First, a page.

Backtesting is the process of applying a strategy of entry and exit signals to historical price data to see if the system would have made money in the past. Systems that create good risk/reward ratios with bigger winning trades than losers or a high winning percentage of trades with no big losses will backtest as profitable. Most backtested systems attempt to capture trends in markets and limit losses by not being on the wrong side of a trend.
Here is what you need to backtest a strategy.
- You need backtesting software to make the whole process much faster and easier.
- You need technical signals that you believe has the potential to capture trends in the markets.
- A watch list of stocks and indexes that fit your parameters for trading.
- Technical entry signals that tell you when to get it. These can be moving averages, MACD, RSI, or price action parameters, etc..
- Technical exit signals that tell you when to get out if your trade turns into a loser, this is an initial stop loss. These can be moving averages, MACD, RSI, or price action parameters etc..
- How you will exit winning trades for a profit. A profit target or a trailing stop in your system helps you to know when to maximize your gains. Short term moving averages make great trailing stops and overbought RSI levels make good price targets.
- Execute the backtest over a long enough period of time to see how it did during up trends, downtrends, and range bound markets.
- Look at your risk/reward ratio your average winning trading versus your average losing trade.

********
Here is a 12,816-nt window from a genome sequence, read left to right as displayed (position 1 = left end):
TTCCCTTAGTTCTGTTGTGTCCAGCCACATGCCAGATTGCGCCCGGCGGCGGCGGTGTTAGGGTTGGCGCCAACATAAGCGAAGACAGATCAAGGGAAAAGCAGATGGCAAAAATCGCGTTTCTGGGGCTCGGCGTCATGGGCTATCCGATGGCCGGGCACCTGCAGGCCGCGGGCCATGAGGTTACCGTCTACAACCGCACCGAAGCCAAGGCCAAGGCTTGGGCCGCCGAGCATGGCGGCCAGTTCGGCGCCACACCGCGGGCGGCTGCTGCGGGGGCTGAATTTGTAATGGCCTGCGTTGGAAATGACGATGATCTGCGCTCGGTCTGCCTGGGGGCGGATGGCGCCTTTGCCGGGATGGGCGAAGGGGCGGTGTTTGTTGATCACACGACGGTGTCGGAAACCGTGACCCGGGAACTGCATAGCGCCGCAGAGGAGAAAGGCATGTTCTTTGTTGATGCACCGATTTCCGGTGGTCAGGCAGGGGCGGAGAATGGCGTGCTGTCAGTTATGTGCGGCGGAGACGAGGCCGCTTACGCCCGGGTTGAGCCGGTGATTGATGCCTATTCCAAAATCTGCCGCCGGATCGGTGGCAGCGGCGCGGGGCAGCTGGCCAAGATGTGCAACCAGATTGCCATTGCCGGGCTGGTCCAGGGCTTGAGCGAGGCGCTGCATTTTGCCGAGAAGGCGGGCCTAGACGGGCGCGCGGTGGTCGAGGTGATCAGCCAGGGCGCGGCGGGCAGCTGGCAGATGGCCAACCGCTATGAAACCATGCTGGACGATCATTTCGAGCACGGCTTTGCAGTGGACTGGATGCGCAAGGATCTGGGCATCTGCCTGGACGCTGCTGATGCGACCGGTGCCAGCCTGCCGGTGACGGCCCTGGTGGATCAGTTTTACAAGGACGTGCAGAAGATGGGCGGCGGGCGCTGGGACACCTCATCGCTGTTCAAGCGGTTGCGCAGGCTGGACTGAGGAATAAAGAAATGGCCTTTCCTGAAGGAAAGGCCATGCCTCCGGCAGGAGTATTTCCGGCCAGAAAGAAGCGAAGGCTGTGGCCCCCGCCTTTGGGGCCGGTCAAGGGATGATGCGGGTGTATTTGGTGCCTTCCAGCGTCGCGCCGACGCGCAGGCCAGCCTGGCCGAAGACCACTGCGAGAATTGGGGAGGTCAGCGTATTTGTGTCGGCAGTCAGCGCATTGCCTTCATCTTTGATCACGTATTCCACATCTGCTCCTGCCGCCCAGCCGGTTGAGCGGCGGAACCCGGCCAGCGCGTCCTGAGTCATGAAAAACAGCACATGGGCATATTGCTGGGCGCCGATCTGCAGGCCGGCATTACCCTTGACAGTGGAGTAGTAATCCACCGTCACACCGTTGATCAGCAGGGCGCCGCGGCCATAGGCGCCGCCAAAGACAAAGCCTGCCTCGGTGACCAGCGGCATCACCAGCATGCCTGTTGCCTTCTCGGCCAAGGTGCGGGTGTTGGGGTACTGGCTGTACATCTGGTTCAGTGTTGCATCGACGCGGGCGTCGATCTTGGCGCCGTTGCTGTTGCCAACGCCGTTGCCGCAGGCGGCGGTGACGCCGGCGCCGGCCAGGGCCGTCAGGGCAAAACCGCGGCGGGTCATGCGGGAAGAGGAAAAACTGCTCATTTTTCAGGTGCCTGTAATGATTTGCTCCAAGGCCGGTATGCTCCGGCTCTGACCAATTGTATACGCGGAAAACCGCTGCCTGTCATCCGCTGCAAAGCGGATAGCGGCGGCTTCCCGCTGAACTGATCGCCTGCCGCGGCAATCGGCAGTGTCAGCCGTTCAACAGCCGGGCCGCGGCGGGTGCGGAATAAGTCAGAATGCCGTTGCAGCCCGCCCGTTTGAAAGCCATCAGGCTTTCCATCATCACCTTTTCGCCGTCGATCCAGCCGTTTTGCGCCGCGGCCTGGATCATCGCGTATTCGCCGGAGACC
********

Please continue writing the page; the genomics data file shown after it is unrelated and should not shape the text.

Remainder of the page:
- Be aware of your winning percentage so you know how many losses to expect over time.
- Look at your total percentage return over the time period of the backtest and compare to buy and hold for the same stock or index.
- Look at the maximum drawdown to see the risk adjusted return and the maximum pain that you would need to endure.
- Backtest the same signals over your whole watch list to see which signals are an edge their self.
- Combine your winning backtests together to create a trading system with multiple markets.
- When you have faith in yourself to stay disciplined and your system to make money over the long term it is time to go live.
- Trade your system with discipline and perseverance over the long term.
All a backtest is really trying to do is use mechanical and repeatable signals that give profitable entry and exit signals that create bigger wins and smaller losses over the long term. This is accomplished by cutting losses short and letting winners run. A system has to have signals that filter out a lot of the price action noise that causes over trading and instead signal the meaningful moments in price action. Trading back tested signals also filters out the emotion of trying to decide what to do each day from your own perspective. You convert from and opinionated predictor to the follower of a systematic process. Your job becomes to follow signals and ignore your own feelings.
There is no perfect backtested system there is just the system that you can confirm that worked over multiple markets in the past and has a great potential for working in the present and future over the long term.
“The moral is simple: Don’t draw any conclusions about a system (or indicator) on the basis of isolated examples. The only way you can determine if a system has any value is by testing it (without benefit of hindsight) over an extended time period for a broad range of markets.” – Jack Schwager
For a shortcut and time saver on learning the basic principles of backtesting, check out my Backtesting 101 eCourse here.